"Poor Tulisa. The singer and X Factor judge was recently the subject of a tabloid sting, and was recorded saying that she could provide details of someone who could get some cocaine for the undercover journalist. Cue police raids and her arrest.
But lucky Cara Delevingne! The model was caught by paparazzi cameras as a tiny plastic bag of mysterious white powder fell out of her pocket and was swiftly stood on until she could discreetly pick it up. Cue… nothing, apart from a few murmurs from a retail company with whom she had signed a recent contract, to the effect that well, really, gosh, if anything came of the event, they would, you know, probably have to really, like, come down hard on her, or something.
But nothing happened and so they didn’t. A bit like when the allegations of George Osborne snorting cocaine appeared, or the story about Prince Harry smoking pot and drinking heavily at 16 came out (though to be fair, Prince Charles did make him spend a day visiting people in a rehab centre). The claims of the eyewitness to Harry’s 2012 Las Vegas spree that cocaine was being used by people there also fell on apparently uncaring ears.
Similarly, the few snide remarks (“3x3”) about Kate Winslet’s third pregnancy by a third husband have not gained any of the traction that criticism of the likes of Katie Price and Kerry Katona has over the years. Nor have Katona’s mental health struggles and her diagnosis of bipolar disorder been received with anything like the reverence or sensitivity that greeted those of Stephen Fry.
Why? Because Tulisa (“a chav in a tracksuit” according to fellow X Factor judge Louis Walsh), Katona and Price are common and Osborne, Winslet, Delevingne and Fry are not.
And what does that mean? It means that Winslet, Delevingne and Fry have power. Not power they have wrestled from anyone, but power they were granted – handed freely by society and the numinous workings of social convention – at birth. They have freedom because people trust that nothing that middle class people do can be bad – and if it is bad, then it isn’t meant to be so. There are always extenuating circumstances. They are free to do and say whatever they like, because the default position society takes up in relation to their ilk is one of trust.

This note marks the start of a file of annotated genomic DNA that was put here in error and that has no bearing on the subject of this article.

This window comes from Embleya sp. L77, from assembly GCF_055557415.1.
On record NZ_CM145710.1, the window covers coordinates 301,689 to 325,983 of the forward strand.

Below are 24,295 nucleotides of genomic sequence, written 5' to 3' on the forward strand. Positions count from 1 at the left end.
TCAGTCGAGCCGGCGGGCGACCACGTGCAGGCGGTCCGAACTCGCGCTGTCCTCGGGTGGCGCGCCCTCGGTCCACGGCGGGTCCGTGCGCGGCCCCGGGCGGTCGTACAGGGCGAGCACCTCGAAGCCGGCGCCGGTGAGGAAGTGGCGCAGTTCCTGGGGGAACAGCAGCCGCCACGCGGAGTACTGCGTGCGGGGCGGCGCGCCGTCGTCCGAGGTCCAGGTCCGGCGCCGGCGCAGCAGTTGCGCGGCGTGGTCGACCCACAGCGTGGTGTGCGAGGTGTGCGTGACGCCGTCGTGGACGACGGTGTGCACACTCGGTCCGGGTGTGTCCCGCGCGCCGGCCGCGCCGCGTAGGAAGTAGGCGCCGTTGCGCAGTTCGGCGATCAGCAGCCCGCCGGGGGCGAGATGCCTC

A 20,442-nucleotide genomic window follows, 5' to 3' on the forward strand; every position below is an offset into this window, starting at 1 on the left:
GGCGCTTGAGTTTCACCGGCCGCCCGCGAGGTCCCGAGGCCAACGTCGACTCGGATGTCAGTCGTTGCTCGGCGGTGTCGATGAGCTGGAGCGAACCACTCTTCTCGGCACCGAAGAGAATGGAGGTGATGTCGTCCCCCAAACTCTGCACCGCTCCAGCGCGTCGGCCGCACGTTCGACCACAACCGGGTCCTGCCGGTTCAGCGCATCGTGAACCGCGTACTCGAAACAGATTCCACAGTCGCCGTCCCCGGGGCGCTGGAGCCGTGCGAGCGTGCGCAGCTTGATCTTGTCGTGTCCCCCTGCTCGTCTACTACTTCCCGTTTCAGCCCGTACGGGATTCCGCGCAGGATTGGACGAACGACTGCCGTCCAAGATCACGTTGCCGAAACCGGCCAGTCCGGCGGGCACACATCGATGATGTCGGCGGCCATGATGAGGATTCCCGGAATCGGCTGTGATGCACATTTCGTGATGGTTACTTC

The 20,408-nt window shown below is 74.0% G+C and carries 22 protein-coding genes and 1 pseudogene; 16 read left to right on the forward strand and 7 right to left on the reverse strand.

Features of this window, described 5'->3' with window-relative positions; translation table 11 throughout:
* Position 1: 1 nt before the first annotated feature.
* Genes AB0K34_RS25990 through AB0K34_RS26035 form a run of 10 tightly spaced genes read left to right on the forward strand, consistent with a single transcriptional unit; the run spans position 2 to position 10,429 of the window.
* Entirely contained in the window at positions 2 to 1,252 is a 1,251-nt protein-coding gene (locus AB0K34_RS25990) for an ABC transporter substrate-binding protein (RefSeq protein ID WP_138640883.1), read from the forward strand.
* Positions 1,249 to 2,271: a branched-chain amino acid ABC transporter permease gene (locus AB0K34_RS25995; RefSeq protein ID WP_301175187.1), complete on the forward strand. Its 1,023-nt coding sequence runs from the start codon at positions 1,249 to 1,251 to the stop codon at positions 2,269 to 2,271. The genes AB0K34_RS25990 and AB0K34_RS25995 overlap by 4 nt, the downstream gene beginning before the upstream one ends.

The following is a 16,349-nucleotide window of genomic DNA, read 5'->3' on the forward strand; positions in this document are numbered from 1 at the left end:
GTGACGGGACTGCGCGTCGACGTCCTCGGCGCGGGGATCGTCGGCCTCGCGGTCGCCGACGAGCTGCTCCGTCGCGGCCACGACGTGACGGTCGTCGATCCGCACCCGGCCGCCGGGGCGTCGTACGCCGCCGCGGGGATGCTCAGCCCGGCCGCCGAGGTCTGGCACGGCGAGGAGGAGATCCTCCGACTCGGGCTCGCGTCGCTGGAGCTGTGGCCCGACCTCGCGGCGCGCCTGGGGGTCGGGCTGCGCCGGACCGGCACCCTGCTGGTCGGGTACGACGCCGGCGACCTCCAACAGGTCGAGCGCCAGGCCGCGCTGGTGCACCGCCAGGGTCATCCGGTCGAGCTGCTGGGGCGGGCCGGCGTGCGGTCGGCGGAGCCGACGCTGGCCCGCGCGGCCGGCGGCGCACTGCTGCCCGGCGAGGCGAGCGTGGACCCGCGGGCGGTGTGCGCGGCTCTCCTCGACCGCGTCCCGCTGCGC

For Tulisa and her peers, the opposite is true. Society distrusts them, fears them, dislikes the fact that they have broken out of what is supposed to be a tight, narrow little social space that keeps the rest of us safe from their bound-to-bemalevolent roamings.
We could all rank the masses in terms of class
Why does it matter? It matters because these celebrity instances of class privilege at work are only the public tip of an iceberg upon which our ordinary lives habitually founder (though it is interesting in itself that money and fame do not sweep away differences of birth – which you might think was one of the main reasons for pursuing them).
By far the strangest thing about Britain in 2013 is that each and every one of us could still rank the entire population in order of class. You might have trouble knowing exactly where to draw the final lines dividing everyone into the three traditional groups – working, middle and upper – but it would be possible to rank the masses in ascending order of social standing. It would take a while, sure, and you’d have trouble getting everyone to stand still long enough, but we all know we could do it.
Which means that the power structure of British life has remained essentially unchanged since the Victorian era. Until, perhaps, now. Because the one good thing about austerity and recession, a Cabinet stuffed with Old Etonian millionaires and benefit cuts and tax-avoidance schemes, is that they are making the divisions among the masses both simpler and more obvious. It is cleaving us more firmly into simply haves and have-nots.
And now, even the middle class is falling into the latter camp as money, power and freedom become more concentrated in fewer and fewer (upper class) hands. When that happens, when good things are taken away from people who have come to believe they are entitled to them – well, then things could get interesting. Revolutionaries are often hampered by the ‘what you’ve never had, you never miss’ principle at work on their potential recruits. But when you bust Waitrose shoppers down to Lidl, you have the beginnings of a fight on your hands. I hope.”